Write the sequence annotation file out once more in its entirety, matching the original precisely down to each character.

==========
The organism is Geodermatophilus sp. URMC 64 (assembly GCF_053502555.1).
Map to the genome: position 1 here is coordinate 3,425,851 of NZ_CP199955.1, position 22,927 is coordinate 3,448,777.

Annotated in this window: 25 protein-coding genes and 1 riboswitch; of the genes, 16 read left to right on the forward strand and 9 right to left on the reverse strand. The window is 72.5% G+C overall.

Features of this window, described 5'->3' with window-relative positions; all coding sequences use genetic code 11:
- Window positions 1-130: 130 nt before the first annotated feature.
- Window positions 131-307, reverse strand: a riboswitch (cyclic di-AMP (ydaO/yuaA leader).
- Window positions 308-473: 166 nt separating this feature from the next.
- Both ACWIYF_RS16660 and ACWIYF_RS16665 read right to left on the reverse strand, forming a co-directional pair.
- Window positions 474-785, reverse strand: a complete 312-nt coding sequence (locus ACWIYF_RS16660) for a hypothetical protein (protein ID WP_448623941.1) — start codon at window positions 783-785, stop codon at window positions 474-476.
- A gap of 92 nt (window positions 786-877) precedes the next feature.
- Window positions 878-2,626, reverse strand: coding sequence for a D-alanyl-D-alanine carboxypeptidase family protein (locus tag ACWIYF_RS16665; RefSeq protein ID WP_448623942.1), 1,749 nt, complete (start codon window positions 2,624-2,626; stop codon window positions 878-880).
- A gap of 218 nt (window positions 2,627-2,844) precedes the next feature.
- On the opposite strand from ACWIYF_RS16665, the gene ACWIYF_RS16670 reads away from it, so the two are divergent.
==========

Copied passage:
The organism is Geodermatophilus sp. URMC 64 (assembly GCF_053502555.1).
Map to the genome: position 1 here is coordinate 3,425,851 of NZ_CP199955.1, position 22,927 is coordinate 3,448,777.

Annotated in this window: 25 protein-coding genes and 1 riboswitch; of the genes, 16 read left to right on the forward strand and 9 right to left on the reverse strand. The window is 72.5% G+C overall.

Features of this window, described 5'->3' with window-relative positions; all coding sequences use genetic code 11:
- Window positions 1-130: 130 nt before the first annotated feature.
- Window positions 131-307, reverse strand: a riboswitch (cyclic di-AMP (ydaO/yuaA leader).
- Window positions 308-473: 166 nt separating this feature from the next.
- Both ACWIYF_RS16660 and ACWIYF_RS16665 read right to left on the reverse strand, forming a co-directional pair.
- Window positions 474-785, reverse strand: a complete 312-nt coding sequence (locus ACWIYF_RS16660) for a hypothetical protein (protein ID WP_448623941.1) — start codon at window positions 783-785, stop codon at window positions 474-476.
- A gap of 92 nt (window positions 786-877) precedes the next feature.
- Window positions 878-2,626, reverse strand: coding sequence for a D-alanyl-D-alanine carboxypeptidase family protein (locus tag ACWIYF_RS16665; RefSeq protein ID WP_448623942.1), 1,749 nt, complete (start codon window positions 2,624-2,626; stop codon window positions 878-880).
- A gap of 218 nt (window positions 2,627-2,844) precedes the next feature.
- On the opposite strand from ACWIYF_RS16665, the gene ACWIYF_RS16670 reads away from it, so the two are divergent.